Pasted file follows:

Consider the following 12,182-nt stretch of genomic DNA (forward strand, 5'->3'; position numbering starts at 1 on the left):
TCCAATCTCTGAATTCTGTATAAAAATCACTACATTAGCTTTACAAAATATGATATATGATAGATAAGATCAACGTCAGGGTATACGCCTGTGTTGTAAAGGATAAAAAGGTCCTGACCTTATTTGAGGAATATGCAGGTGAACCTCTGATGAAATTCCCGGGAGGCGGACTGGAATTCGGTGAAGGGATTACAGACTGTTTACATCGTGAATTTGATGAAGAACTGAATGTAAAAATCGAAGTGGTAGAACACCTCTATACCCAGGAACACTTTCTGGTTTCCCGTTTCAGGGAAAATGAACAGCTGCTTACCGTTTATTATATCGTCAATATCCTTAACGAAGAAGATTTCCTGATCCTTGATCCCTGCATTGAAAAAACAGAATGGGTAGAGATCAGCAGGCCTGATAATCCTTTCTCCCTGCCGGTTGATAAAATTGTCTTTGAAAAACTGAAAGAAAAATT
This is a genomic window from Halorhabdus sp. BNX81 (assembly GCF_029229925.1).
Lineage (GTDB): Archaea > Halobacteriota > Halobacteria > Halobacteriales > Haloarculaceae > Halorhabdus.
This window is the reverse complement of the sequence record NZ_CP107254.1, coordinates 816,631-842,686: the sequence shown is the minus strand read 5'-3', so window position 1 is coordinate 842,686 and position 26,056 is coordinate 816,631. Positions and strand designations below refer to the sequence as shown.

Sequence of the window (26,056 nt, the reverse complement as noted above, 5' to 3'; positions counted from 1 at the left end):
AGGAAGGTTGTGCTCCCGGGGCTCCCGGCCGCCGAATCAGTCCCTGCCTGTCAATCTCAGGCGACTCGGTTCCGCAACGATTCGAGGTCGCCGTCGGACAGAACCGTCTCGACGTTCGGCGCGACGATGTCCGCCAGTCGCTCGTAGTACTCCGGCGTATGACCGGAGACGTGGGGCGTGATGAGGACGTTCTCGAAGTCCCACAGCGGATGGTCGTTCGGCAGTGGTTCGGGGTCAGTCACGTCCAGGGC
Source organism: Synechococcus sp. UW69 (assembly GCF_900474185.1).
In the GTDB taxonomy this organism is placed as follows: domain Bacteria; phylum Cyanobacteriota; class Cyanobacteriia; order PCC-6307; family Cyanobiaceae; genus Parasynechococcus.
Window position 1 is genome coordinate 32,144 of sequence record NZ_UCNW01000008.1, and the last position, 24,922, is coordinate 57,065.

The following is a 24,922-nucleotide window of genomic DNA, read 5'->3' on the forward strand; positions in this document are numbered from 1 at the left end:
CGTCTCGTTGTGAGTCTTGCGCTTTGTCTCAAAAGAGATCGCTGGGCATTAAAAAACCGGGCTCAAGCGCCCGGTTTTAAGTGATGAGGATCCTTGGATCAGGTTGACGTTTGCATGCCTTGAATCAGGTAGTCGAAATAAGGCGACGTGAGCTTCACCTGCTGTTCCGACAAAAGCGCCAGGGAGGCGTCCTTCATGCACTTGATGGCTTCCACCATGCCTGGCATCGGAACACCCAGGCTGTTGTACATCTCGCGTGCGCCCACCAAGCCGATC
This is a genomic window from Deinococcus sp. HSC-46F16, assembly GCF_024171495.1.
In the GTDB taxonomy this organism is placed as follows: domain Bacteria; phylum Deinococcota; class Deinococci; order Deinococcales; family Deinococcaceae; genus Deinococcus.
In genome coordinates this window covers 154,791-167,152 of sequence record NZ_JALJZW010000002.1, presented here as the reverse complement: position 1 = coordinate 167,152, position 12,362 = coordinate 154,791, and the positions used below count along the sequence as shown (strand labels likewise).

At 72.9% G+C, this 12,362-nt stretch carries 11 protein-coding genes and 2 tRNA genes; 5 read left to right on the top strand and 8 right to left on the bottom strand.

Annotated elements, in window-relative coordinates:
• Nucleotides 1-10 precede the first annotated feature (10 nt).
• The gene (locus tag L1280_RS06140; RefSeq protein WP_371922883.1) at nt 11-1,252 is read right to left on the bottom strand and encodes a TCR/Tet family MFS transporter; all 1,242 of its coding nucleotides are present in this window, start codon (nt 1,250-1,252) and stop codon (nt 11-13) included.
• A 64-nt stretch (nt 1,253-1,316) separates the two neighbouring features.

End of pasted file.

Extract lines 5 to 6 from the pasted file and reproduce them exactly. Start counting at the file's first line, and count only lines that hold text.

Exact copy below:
This window is the reverse complement of the sequence record NZ_CP107254.1, coordinates 816,631-842,686: the sequence shown is the minus strand read 5'-3', so window position 1 is coordinate 842,686 and position 26,056 is coordinate 816,631. Positions and strand designations below refer to the sequence as shown.

Sequence of the window (26,056 nt, the reverse complement as noted above, 5' to 3'; positions counted from 1 at the left end):